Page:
THE brief, harsh dramas that change the lives of fighters are usually enacted inside the ring. However, Kell Brook’s well documented and terrifying ordeal in Tenerife just six short months ago, spectacularly counters that reasoned train of thought.
Having starred the grim reaper square in the mugshot following a horrific attack by a machete-wielding lunatic on the Spanish holiday island in September, “The Special One” demonstrated his own terrifying savagery on his IBF mandatory challenger Jo Jo Dan on Saturday night; although his version was infinitely more legal.
Scant observers expected the rugged Romanian to ruin Brook’s emotional home-coming, but fewer still could have predicted the wondrous ease at which he dealt with his bewildered foe, flooring him four times in as many rounds. Granted, Dan had already succumbed twice to the Turkish fists of Selcuk Aydin, whose own career has stalled since losing his ‘0’ to former world champion Robert Guerrero by unanimous decision in July 2012, but no one had halted Brook’s latest opponent in 36 previous bouts.
The terrible simplicity with which Kell hammered his game, but ultimately limited prey, was as disdainful as it was demoralising, yet beautiful in its sustained brutality. Following Brook’s latest fistic juxtaposition, talk inevitably turned to a domestic dust-up for the ages; a welterweight showdown with Amir Khan.
Brook’s promoter Eddie Hearn cut a frustrated figure across the talkSPORT airwaves on Thursday evening’s Kick-Off boxing special. When asked about ‘King’ Khan fighting Brook, the Matchroom boxing supremo was dismissive of a match-up ever being made and seemed increasingly befuddled with Amir’s perceived procrastination.
However, Hearn’s post-fight ring interview with Sky’s Ed Robinson suggested a different picture altogether. If it was wasn’t quite desperation, there was certainly more than a whiff of exasperation in his voice when bidding to lure Khan to the ring on June 13; a date when the national stadium is vacant. Simply put, Brook needs Khan more than Amir needs Kell.
Of course, there are plenty of other appealing options out there for the IBF king. The grizzled Mexican warhorse Juan Manual Marquez rarely shirks a challenge and his visiting the Steel City would undoubtedly do fine business, as would a clash with a rejuvenated Brandon ‘Bam Bam’ Rios. But neither carry Khan’s profile on these shores or such seething ready-made animosity to the ring, and perhaps critically for Sky, box-office billing.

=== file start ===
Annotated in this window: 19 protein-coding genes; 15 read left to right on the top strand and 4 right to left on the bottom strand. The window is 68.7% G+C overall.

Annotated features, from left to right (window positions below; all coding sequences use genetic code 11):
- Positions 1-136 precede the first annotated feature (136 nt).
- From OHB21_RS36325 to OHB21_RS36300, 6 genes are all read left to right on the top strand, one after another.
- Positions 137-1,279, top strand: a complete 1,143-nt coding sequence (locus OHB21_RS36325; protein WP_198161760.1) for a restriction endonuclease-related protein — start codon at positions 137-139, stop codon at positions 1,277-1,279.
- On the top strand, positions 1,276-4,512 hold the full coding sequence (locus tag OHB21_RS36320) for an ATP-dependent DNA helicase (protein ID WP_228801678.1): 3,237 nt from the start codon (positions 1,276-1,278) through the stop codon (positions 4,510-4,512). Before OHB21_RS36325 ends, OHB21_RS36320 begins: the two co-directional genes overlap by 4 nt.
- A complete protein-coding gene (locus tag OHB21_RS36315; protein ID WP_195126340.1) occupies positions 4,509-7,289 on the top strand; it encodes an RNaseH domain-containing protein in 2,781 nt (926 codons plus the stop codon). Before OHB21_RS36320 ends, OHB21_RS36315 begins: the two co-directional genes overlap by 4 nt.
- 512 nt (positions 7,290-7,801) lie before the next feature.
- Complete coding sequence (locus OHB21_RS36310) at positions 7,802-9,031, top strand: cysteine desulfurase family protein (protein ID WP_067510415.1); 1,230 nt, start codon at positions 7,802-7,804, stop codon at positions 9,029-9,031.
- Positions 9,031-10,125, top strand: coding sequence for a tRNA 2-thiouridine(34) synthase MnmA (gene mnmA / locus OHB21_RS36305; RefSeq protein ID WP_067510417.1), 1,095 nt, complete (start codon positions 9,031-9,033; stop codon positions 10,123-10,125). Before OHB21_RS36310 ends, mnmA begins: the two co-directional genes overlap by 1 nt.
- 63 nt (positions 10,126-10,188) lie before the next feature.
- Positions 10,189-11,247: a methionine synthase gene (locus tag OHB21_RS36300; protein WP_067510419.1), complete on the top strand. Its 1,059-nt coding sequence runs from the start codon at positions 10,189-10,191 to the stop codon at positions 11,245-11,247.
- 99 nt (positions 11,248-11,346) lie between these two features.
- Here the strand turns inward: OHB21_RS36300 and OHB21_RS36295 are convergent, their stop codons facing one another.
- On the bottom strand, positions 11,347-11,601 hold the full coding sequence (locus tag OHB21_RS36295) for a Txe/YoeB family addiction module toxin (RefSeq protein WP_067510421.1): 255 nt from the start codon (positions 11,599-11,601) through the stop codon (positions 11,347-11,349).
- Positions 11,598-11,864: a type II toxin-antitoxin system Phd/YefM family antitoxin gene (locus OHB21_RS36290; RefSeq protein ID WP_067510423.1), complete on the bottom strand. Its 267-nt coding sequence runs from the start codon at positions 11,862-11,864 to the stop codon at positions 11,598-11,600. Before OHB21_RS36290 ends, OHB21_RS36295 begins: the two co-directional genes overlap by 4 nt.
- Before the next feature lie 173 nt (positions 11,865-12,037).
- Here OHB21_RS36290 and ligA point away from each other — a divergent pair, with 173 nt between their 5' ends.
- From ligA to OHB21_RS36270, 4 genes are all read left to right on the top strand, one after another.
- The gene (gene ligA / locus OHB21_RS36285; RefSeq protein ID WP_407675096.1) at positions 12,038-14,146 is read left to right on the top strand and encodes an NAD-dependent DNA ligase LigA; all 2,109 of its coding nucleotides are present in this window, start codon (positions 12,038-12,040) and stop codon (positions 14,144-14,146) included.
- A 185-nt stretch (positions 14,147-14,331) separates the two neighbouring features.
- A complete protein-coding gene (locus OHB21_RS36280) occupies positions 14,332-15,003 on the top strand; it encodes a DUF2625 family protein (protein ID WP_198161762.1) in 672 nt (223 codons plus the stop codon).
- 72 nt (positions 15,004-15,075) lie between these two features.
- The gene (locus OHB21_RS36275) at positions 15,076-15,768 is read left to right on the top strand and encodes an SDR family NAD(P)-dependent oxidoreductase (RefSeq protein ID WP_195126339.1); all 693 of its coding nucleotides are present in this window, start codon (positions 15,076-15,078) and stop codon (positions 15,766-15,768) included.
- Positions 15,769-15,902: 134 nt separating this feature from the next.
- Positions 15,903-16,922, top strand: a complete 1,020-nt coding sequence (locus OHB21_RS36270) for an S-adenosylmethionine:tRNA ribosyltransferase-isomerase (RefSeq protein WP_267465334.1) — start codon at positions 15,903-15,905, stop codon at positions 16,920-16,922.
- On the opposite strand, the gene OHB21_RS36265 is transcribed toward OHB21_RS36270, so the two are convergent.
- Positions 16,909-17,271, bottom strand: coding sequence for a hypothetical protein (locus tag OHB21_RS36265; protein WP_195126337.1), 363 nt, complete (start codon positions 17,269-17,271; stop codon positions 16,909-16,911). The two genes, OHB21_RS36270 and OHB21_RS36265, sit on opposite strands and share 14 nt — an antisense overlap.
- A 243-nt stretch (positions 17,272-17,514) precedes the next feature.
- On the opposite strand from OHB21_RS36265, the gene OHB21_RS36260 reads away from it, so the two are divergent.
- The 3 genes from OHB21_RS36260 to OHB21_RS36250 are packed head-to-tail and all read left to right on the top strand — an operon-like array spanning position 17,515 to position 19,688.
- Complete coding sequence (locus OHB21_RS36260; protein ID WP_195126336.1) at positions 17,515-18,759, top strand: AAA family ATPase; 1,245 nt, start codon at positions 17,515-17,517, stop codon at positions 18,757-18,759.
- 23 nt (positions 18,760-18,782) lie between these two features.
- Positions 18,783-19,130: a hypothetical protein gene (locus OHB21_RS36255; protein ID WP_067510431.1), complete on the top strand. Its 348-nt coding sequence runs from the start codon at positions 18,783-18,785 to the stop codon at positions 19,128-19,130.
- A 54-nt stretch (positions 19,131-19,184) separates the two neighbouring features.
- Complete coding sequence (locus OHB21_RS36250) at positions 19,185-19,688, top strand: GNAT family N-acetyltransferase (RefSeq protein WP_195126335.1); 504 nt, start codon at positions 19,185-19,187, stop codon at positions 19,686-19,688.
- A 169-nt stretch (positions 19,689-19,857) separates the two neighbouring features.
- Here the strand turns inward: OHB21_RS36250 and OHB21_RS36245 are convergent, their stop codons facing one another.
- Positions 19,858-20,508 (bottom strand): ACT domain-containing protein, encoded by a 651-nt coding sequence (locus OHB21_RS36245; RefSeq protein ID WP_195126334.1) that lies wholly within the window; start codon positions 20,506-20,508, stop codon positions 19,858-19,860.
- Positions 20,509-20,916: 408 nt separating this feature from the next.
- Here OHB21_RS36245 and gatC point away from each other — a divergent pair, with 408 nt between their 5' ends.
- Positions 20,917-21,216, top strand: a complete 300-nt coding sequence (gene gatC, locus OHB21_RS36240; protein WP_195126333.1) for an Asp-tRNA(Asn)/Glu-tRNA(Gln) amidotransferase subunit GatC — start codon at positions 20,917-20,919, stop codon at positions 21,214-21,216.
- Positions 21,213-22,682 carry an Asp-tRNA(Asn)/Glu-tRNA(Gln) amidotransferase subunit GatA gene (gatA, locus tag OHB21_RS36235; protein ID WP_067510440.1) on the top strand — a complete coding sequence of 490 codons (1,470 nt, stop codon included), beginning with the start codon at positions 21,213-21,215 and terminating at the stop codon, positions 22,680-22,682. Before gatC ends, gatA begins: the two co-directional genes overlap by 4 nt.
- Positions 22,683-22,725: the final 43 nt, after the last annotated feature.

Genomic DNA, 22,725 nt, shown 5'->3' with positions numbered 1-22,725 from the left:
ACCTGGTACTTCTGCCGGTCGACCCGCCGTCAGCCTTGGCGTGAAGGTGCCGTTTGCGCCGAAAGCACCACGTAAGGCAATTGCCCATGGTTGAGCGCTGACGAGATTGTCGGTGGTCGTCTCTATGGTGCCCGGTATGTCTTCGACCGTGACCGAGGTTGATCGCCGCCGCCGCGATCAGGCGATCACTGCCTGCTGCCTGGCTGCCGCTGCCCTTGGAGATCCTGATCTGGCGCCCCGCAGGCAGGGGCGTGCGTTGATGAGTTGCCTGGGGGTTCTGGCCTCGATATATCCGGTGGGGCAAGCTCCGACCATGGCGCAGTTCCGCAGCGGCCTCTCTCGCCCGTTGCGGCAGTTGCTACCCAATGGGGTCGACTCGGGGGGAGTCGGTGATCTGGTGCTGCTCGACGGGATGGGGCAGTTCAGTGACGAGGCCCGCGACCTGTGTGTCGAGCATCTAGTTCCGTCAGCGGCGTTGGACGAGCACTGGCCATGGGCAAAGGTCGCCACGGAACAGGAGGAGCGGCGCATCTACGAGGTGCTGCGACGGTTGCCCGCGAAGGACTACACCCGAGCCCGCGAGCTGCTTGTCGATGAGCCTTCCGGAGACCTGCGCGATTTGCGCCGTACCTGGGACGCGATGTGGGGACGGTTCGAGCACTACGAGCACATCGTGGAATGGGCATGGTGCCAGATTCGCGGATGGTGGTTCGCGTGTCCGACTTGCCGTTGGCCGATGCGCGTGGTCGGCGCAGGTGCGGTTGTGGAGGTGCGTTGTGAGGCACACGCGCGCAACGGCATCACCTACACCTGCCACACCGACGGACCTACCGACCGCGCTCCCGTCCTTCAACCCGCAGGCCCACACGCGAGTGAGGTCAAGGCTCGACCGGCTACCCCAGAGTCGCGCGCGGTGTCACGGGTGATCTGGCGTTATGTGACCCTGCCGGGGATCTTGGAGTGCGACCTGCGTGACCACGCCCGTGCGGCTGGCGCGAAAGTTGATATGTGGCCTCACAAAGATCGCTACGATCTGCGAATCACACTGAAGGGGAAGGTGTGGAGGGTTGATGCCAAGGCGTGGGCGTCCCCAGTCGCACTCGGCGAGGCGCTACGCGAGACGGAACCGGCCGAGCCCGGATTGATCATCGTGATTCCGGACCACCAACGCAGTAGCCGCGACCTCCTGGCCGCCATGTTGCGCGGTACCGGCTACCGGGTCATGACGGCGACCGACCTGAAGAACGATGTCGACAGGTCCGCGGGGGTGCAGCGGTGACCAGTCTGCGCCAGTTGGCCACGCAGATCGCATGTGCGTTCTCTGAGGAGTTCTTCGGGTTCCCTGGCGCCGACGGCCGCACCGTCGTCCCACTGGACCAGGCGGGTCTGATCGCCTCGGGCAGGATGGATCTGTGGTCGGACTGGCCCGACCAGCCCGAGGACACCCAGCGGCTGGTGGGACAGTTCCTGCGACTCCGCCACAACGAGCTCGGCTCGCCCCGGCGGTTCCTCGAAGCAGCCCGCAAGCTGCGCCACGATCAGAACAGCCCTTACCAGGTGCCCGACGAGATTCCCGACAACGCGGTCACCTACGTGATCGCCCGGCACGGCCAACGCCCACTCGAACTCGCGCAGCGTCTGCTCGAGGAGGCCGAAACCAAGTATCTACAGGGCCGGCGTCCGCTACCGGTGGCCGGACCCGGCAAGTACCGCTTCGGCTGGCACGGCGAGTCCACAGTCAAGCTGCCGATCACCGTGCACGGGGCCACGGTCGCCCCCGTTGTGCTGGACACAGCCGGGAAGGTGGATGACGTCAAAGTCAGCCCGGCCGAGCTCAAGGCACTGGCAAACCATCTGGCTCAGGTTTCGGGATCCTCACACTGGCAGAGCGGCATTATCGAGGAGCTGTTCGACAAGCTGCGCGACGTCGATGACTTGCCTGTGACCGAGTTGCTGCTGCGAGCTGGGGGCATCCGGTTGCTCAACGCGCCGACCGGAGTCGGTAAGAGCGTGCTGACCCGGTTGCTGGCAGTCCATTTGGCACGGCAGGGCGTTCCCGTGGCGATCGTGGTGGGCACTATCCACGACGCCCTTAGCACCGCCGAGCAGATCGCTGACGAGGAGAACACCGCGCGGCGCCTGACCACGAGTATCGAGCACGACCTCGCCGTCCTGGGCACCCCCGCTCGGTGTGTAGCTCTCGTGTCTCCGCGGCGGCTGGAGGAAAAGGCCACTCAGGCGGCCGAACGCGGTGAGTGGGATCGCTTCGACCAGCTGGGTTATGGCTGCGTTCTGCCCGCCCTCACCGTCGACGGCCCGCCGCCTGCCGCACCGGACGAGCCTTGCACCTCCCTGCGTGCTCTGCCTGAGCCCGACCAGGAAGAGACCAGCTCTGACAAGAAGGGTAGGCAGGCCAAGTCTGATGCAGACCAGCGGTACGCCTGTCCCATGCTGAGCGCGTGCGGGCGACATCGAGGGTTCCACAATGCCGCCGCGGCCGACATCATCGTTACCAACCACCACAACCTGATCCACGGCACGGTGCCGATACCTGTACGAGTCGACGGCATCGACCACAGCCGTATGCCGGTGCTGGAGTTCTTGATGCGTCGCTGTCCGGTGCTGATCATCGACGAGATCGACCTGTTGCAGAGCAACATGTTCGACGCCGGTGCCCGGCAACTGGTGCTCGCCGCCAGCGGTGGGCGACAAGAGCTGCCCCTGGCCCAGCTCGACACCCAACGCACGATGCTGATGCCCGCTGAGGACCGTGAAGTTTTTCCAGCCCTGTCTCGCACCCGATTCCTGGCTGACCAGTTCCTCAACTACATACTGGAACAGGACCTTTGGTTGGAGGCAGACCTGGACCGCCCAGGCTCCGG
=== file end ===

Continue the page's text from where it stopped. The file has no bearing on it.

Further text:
The Bolton man’s goading and incessant put-downs of Brook’s carefully-trodden, and at times stagnant career (the Sheffield man seems to have endured more eliminators than Hugh Hefner has had female acquaintances) have clearly cut deep at the man from the Steel City and the exchanged provocation casually running amok between these two fiercely proud combatants is gloriously genuine. Yet despite Brook’s shiny IBF strap, arguably, it is still Khan who holds all the aces.
Khan may be boxing’s equivalent of marmite on British shores; but what is undeniable is his devilish speed and raw fighting heart when thrust into battle. His stellar Olympic credentials, subsequent terrestrial TV deals and stateside appeal, mean that his profile has always dwarfed that of Brook’s outside of a hardcore UK following. (Brook’s perception of Khan bears many similarities to that of Marvin Hagler’s misgivings towards a seemingly spoilt and pampered Sugar Ray Leonard in the late 1970s in this respect).
The Bolton man’s mischievous lust for controversy also ensures that his name is never far from a tabloid taboo. The former light-welterweight king clearly lives by the mantra that there’s no such thing as bad PR, but perhaps his new bride is not so sure.
However, it is his exploits in the ring that have always justified his occasional air of arrogance towards his bitter domestic rival. Having brilliantly waded through risk-laden waters containing former world welterweight bosses Luis Collazo and Devon Alexander in the past 12 months, Khan can perhaps rightly claim a superiority complex over Brook in a loaded and delightfully deep 147lb kingdom. After all, the Bolton stylist was chief support for Floyd Mayweather Jnr’s first tear-up with Marcos Maidana and has already headlined bills in New York, Los Angeles and Las Vegas in his storied career.
Having seemingly come within touching distance of a dream fight with the two pre-eminent fighters (Mayweather and Manny Pacquiao) of this generation on more than one occasion, why would Khan want to risk it all in a domestic grudge match? Albeit a deliciously lucrative, fan-friendly one.
Amir is also managed by boxing’s omniscient and seemingly invisible advisor, Al Haymon, who has expertly assisted the fight game’s pound-for-pound king, Mayweather, for many a year. Should Floyd move to 48-0 on May 2, surely Haymon’s most infamous UK client would be the ideal dance partner to see out Money’s six-fight, $200 million deal on the Showtime TV network?
Of course, the thought of waltzing down Wembley Way on another balmy summer’s evening is enough to get British fights and Hearn’s pockets jingling with joy, but does the potential reward warrant the heinous risk for Khan? Not on your nelly. A loss would be catastrophic for Amir and would render his latest daring American dalliances pointless. Unfortunately for Kell, he may just be too special for his own good.